That is a question that I get rather frequently during the summer. The question is usually accompanied by a photo and the statement that “I’ve never seen one before.” Each summer I receive photos of some of the same species that are unusual enough in appearance, size or behavior to attract attention. One of those now generating contacts is the eastern dobsonfly (Corydalus cornutus). The male of the species, although harmless, is ferocious-looking due to the long pincers growing from the head. The female has much shorter pincers, but hers are stronger and she can inflict a painful bite. When threatened, both male and female will spread their pincers to intimidate predators. The adult insects don’t eat and only live a few days to mate and lay eggs, which is probably why many people have not observed them.
The larval stage of the dobsonfly, called a hellgrammite, is aquatic and can spend two to three years living under rocks on the bottom of a stream or river. Reaching 2 to 3 inches in length, hellgrammites resemble a centipede but with a more rugged exterior and a head with pincers. They feed on other aquatic insect larvae. Anglers sometimes use hellgrammites as fish bait, but they must be handled carefully as they can bite with their sharp pincers. Requiring well oxygenated water, the presence of hellgrammites can indicate good stream health. Adult dobsonflies are usually observed near the stream or river where they lived as hellgrammites.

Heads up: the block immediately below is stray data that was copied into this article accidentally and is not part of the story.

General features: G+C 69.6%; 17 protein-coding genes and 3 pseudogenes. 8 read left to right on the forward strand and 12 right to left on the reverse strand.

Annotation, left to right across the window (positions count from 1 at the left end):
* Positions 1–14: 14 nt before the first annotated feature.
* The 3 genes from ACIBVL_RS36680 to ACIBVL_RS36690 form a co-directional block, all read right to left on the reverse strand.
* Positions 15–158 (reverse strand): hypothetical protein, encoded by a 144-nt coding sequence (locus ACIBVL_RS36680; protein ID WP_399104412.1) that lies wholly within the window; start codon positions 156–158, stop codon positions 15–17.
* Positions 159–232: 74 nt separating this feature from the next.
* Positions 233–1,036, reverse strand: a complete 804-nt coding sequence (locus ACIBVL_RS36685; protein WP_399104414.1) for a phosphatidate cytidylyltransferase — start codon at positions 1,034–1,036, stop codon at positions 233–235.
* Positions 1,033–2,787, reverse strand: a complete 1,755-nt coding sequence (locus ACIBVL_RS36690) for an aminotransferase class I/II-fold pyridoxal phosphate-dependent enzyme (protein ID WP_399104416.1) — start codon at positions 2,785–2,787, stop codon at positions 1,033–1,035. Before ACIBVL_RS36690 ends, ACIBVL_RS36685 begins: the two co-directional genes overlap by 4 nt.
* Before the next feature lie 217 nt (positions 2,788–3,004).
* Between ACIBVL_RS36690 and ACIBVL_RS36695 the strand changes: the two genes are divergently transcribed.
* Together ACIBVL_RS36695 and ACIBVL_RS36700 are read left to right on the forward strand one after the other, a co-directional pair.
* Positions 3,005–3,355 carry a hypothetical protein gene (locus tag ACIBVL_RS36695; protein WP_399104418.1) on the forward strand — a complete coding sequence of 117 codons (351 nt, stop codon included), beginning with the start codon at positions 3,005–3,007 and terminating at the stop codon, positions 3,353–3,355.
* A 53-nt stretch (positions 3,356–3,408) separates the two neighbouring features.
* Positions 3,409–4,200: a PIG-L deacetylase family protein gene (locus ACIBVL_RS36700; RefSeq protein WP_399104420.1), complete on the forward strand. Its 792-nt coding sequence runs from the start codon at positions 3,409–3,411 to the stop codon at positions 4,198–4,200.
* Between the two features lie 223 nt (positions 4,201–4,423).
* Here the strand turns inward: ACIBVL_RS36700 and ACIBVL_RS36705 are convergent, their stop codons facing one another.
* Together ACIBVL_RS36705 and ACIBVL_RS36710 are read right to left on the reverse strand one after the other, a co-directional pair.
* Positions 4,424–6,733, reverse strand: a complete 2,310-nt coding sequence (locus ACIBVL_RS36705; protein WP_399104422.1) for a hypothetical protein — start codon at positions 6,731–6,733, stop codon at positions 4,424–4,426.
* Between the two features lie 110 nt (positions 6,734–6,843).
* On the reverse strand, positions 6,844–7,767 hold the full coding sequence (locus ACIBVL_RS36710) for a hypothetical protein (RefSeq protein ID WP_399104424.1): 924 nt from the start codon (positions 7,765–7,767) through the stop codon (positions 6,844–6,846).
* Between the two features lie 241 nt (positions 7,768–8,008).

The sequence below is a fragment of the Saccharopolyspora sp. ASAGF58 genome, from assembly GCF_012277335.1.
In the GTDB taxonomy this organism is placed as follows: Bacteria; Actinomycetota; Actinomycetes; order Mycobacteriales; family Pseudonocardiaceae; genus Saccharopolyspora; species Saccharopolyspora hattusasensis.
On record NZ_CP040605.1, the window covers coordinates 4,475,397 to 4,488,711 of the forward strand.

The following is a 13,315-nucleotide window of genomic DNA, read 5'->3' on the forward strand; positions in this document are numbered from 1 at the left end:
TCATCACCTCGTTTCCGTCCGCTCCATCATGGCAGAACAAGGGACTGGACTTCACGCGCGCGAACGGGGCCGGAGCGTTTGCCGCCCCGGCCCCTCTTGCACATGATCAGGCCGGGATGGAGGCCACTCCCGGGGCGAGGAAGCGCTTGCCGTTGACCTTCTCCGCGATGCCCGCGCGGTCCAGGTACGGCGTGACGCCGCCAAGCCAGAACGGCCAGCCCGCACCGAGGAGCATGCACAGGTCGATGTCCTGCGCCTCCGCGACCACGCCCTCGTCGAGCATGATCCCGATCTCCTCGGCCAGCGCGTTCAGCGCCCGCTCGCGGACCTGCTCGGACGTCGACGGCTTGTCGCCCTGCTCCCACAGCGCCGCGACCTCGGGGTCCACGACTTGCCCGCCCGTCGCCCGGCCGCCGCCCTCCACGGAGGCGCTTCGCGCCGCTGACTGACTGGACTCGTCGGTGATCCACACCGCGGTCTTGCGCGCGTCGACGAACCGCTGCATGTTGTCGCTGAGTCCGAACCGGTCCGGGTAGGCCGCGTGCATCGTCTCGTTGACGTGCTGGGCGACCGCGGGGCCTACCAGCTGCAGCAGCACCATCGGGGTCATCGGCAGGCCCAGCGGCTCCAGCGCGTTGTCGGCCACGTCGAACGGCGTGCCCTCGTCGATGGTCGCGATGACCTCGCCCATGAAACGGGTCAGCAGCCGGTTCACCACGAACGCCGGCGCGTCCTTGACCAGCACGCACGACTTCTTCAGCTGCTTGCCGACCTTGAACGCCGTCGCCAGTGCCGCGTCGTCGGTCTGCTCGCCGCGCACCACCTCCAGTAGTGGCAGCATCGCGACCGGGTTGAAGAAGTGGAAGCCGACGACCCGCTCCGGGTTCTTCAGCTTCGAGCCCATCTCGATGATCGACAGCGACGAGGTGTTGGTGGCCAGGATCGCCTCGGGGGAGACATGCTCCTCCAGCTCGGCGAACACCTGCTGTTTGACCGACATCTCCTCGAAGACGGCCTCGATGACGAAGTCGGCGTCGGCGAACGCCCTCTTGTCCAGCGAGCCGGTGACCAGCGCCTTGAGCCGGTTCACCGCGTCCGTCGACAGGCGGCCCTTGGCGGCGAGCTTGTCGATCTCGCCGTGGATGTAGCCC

Dobsonflies are related to lacewings and ant lions. You can probably see the resemblance if you are familiar with either of those species. The size of a dobsonfly and the long pincers on the males are probably why they attract interest. An adult male can reportedly reach a length of 5 inches. The adults can fly and are often attracted to lights at night. If you're lucky enough to see one, remember to avoid the pincers on the female!
Photo above of male dobsonfly by Whitney Cranshaw, Colorado State Univ., Bugwood.org